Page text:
In the view of Microsoft, there is a crisis among many of the world’s youths, so severe in fact that many are “being left behind.” The company bases this conclusion based on high unemployment rates, and the fact that a mere 44% of kids have the chance to attend a secondary school.
Obviously, Microsoft isn’t going to solve the problem of unemployment, poverty, and poor educational opportunities itself, but it certainly intends to take a crack at helping hundreds of millions of kids have another shot. It’s work will focus on three areas:
- Boost digital ‘inclusion’ in schools, and ‘strengthen’ education itself;
- Provide tools to kids (more on that shortly), and help them find the ‘inspiration’ to think big about their future and what is possible;
- Get more kids to understand what is possible when it comes to both employment and entrepreneurship.
That’s our synthesis of its stated goals, which you might find a touch vague. In our defense, Microsoft’s own list isn’t precise. How does the firm intend on going about those laudable, if lofty goals? Microsoft will funnel “the majority” of its philanthropic monies to non-profits that directly work with young people.
Unsurprisingly, the company also has a software fix in mind: free Office 365 for EDU – the education-focused version of Office 365 – and it intends to “promote Skype in the Classroom” to promote the connection of students from different parts of the globe.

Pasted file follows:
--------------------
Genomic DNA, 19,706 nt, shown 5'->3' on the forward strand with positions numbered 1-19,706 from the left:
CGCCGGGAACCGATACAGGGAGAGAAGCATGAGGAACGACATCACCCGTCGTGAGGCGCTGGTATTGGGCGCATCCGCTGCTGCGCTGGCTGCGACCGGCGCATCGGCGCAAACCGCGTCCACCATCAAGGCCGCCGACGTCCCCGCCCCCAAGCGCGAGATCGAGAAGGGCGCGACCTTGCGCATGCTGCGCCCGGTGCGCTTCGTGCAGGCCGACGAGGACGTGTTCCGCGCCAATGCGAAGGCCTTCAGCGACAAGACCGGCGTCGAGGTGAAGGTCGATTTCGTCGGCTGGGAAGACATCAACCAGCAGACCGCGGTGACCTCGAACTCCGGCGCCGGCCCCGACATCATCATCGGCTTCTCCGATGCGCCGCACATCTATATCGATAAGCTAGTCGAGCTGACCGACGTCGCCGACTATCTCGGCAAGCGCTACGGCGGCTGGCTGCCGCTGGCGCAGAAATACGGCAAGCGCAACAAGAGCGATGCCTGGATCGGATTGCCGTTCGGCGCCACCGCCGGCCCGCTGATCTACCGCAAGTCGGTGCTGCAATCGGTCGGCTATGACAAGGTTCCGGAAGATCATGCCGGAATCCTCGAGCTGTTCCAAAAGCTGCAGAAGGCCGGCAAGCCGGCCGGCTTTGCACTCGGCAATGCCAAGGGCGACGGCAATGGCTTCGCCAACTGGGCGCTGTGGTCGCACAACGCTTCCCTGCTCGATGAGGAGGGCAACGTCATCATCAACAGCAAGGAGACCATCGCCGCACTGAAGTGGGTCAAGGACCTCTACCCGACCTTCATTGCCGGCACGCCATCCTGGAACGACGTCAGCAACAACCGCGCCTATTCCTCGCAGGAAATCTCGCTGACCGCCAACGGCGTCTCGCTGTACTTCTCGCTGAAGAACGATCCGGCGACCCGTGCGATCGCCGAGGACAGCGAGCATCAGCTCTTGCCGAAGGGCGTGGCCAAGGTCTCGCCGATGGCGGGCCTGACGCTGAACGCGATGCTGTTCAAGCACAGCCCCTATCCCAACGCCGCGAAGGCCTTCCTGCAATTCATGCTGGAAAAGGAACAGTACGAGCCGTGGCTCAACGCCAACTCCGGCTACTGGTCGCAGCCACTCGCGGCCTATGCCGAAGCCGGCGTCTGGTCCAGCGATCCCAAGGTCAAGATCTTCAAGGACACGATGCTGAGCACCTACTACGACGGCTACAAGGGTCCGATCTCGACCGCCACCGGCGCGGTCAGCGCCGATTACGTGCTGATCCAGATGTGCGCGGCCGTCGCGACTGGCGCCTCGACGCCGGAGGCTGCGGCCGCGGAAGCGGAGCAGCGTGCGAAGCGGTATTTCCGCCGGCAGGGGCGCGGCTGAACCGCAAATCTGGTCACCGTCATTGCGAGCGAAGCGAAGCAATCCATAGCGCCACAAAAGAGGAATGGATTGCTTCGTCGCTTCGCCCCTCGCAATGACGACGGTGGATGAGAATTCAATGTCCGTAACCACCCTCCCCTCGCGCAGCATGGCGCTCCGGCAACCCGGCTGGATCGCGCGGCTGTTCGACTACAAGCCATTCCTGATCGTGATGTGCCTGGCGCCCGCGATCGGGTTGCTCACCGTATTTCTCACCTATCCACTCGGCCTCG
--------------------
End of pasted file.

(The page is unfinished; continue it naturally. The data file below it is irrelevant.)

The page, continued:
Finally, Microsoft has three new programs that it will use in conjunction with the above actions:
- Give For Youth: a global micro-giving marketplace focused specifically on raising funds for nonprofits that support youth causes around the world;
- Microsoft YouthSpark Hub: an online space where young people can explore and access all of the services, programs and resources provided by Microsoft and select nonprofit partners for education, skills, employment and entrepreneurship;
- Innovate For Good: a global online community enabling youth to collaborate, inspire and support each other while using technology to make a difference in their communities.
To be frank, this mix of cash to those who can effectively spend it, technology for those who can apply it, micro-giving for specific causes, and tools for kids to find a touch of inspiration is an impressive endeavor.
Too often we in technology get caught up in the pettiness of the new cycles, worrying more about what a CEO may have meant in off-hand remarks concerning a rival, or which app has the surpier icon on Retina-display Macs. In this case, Microsoft is taking profits from tech and directly applying them to help kids rise from poverty. That’s something we can all applaud.
Top Image Credit: Robert Scoble